Maddie plays a teen with MRKH syndrome in Molly McGlynn's latest "traumedy."

Maddie Ziegler is stepping out of child stardom and into her own as an adult movie lead. The actor fronts Molly McGlynn's latest coming-of-age "traumedy" film about a 16 year old named Lindy (Maddie, naturally) who grapples with being diagnosed with a reproductive condition called MRKH syndrome. As the synopsis puts it, "The diagnosis upends her plans to have sex, her presumptions about womanhood and sexuality, her relationship with her mother (Emily Hampshire), and most importantly, herself."

MRKH syndrome is a reproductive disorder that causes the vagina and uterus to be underdeveloped or absent entirely. According to Medline, "Affected individuals usually do not have menstrual periods due to the absence of a uterus. Often, the first noticeable sign of MRKH syndrome is that menstruation does not begin by age 16."

Now that Fitting In is available VOD for the masses to stream and enjoy, Cosmopolitan caught up with Maddie about 4 a.m. filming delirium, how she worked with writer/director Molly McGlynn on the autobiographical parts of the movie, and the importance of centering women's perspectives in tough material.

You've been with this project since it was called Bloody Hell. What drew you to it initially?

As soon as I met Molly, I had an instant love for her. I knew I had to work with her. When we met, it wasn't set in stone that I was doing the movie. I was basically like, 'I will audition, I will do anything, this script means so much to me.' It's crazy to be here now and realize the weight of the project. I'm so grateful every day that I pushed forward with doing this, because there were certain people that were hesitant about me doing something like this just because it's very taboo to talk about this subject matter. I'm so lucky that I went ahead and did it, despite other people's opinions. It's a life changing thing.

What was it like working with Molly on the autobiographically-inspired parts of the film? How much of her life did she share with you to help you embody Lindy?

It's interesting because all of the medical scenes and all of the dilation scenes were drawn from her life. Like the moment where I'm in the doctor's office and four residents come in to observe, she really went through that. And as a woman, I fear so much for her. I cannot believe that everyday women are put in situations like that and feel powerless. I was honored that she was vulnerable enough to not only share her story but also give me extra information behind-the-scenes about what was going on. We would have these intimate conversations before I would do a scene and she would lead me up exactly to the moment when she was 16, and I'm grateful. I was already emotionally very much there and invested, but every extra bit of information just took it to the top for me. I was so emotional for her and protective of her at 16. I just wanted to do her justice.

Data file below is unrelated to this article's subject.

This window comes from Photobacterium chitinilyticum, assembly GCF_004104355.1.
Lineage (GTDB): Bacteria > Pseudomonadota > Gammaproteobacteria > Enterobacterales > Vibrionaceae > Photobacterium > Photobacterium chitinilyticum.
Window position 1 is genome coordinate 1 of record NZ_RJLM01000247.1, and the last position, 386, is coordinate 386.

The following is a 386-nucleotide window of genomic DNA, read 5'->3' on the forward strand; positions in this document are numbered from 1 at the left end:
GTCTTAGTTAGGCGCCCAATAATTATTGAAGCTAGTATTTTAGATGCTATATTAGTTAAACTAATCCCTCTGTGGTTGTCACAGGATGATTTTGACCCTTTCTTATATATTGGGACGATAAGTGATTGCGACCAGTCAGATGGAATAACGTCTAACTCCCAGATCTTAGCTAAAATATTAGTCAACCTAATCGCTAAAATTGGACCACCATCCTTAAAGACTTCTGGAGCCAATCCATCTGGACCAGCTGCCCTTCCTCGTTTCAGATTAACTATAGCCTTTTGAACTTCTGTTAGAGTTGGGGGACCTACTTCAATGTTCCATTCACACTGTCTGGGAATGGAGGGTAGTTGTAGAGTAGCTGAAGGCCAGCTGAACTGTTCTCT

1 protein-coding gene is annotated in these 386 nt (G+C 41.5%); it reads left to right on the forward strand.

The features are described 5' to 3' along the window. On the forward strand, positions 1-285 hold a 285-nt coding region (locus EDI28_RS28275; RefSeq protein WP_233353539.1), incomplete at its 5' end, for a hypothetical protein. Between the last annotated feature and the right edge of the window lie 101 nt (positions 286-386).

Some of the most impactful (and frankly difficult to watch) scenes are when Lindy is interacting with male doctors. I will say, I feel like I would've known this movie had a female director behind it just through those shots. The medical scenes center emotionality, they're zoomed in, they're not voyeuristic in a way some movies can be, and I appreciated that because it felt more about Lindy and the impact the situation had on her vs. the situation as a spectacle in itself.

Thank you for saying that, because Molly was so specific about that. As an actor reading the material on paper, none of it ever read as sexual to me so I wasn't worried about that. Once I got there, she really explained to me that this wasn't going to be a Euphoria type—which is great in its own way—but that's just not the film we were making. Even the moments in the doctor's office, she chose to zoom up on my foot when I was in pain, the way you clench your foot, rather than overexposing my body. I really appreciate having predominant females setting that atmosphere. I'm so happy you said that because it really does shine through and you can tell it's coming from a woman's perspective because they've captured me in an almost wholesome, innocent way.

It prioritizes Lindy and her perspective, right. That had the side-effect of giving you the opportunity to really be front and center of this movie, firmly as the lead. What was it like filming a movie where you're in nearly 100 percent of the frames?

Yeah, this was a first for me and something I was so nervous to take on. But that's why it excited me, because I don't want to do things that are comfortable. I want to push myself as an actor. Molly trusted me, and I feel like after this experience, I actually thought, Oh, I'm capable of more than I thought. I was proud of myself, which is so hard for artists to say. It's really hard to be proud of yourself. And of course I overanalyze parts of my performance in the film, but as a whole I'm like, Wow, I really conquered a lot of hard moments.

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